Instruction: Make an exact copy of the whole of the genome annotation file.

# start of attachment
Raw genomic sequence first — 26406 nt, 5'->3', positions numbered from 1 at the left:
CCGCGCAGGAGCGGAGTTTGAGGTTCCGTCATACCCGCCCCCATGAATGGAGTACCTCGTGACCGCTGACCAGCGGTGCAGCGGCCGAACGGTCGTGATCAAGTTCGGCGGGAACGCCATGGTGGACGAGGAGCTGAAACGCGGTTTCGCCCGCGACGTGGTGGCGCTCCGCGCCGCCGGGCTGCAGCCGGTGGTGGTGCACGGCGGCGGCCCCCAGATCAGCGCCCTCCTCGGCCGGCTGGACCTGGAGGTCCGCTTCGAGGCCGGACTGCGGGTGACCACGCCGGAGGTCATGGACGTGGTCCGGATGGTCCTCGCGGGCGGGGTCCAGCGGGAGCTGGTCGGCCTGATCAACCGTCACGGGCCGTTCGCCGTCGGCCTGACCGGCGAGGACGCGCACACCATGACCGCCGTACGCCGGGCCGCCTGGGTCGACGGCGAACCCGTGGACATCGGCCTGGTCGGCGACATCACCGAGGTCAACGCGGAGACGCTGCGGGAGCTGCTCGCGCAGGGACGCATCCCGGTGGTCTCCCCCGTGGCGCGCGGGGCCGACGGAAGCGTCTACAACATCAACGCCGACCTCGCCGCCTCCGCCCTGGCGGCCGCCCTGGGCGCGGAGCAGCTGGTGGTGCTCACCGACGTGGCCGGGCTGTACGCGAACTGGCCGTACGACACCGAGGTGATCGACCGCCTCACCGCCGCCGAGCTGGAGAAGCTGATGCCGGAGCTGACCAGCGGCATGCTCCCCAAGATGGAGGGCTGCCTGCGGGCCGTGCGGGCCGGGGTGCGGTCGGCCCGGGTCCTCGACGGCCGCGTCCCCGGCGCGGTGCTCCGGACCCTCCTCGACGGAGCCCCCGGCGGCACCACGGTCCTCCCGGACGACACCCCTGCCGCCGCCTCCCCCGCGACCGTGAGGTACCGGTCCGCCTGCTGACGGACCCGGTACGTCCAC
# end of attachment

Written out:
Raw genomic sequence first — 26406 nt, 5'->3', positions numbered from 1 at the left:
CCGCGCAGGAGCGGAGTTTGAGGTTCCGTCATACCCGCCCCCATGAATGGAGTACCTCGTGACCGCTGACCAGCGGTGCAGCGGCCGAACGGTCGTGATCAAGTTCGGCGGGAACGCCATGGTGGACGAGGAGCTGAAACGCGGTTTCGCCCGCGACGTGGTGGCGCTCCGCGCCGCCGGGCTGCAGCCGGTGGTGGTGCACGGCGGCGGCCCCCAGATCAGCGCCCTCCTCGGCCGGCTGGACCTGGAGGTCCGCTTCGAGGCCGGACTGCGGGTGACCACGCCGGAGGTCATGGACGTGGTCCGGATGGTCCTCGCGGGCGGGGTCCAGCGGGAGCTGGTCGGCCTGATCAACCGTCACGGGCCGTTCGCCGTCGGCCTGACCGGCGAGGACGCGCACACCATGACCGCCGTACGCCGGGCCGCCTGGGTCGACGGCGAACCCGTGGACATCGGCCTGGTCGGCGACATCACCGAGGTCAACGCGGAGACGCTGCGGGAGCTGCTCGCGCAGGGACGCATCCCGGTGGTCTCCCCCGTGGCGCGCGGGGCCGACGGAAGCGTCTACAACATCAACGCCGACCTCGCCGCCTCCGCCCTGGCGGCCGCCCTGGGCGCGGAGCAGCTGGTGGTGCTCACCGACGTGGCCGGGCTGTACGCGAACTGGCCGTACGACACCGAGGTGATCGACCGCCTCACCGCCGCCGAGCTGGAGAAGCTGATGCCGGAGCTGACCAGCGGCATGCTCCCCAAGATGGAGGGCTGCCTGCGGGCCGTGCGGGCCGGGGTGCGGTCGGCCCGGGTCCTCGACGGCCGCGTCCCCGGCGCGGTGCTCCGGACCCTCCTCGACGGAGCCCCCGGCGGCACCACGGTCCTCCCGGACGACACCCCTGCCGCCGCCTCCCCCGCGACCGTGAGGTACCGGTCCGCCTGCTGACGGACCCGGTACGTCCAC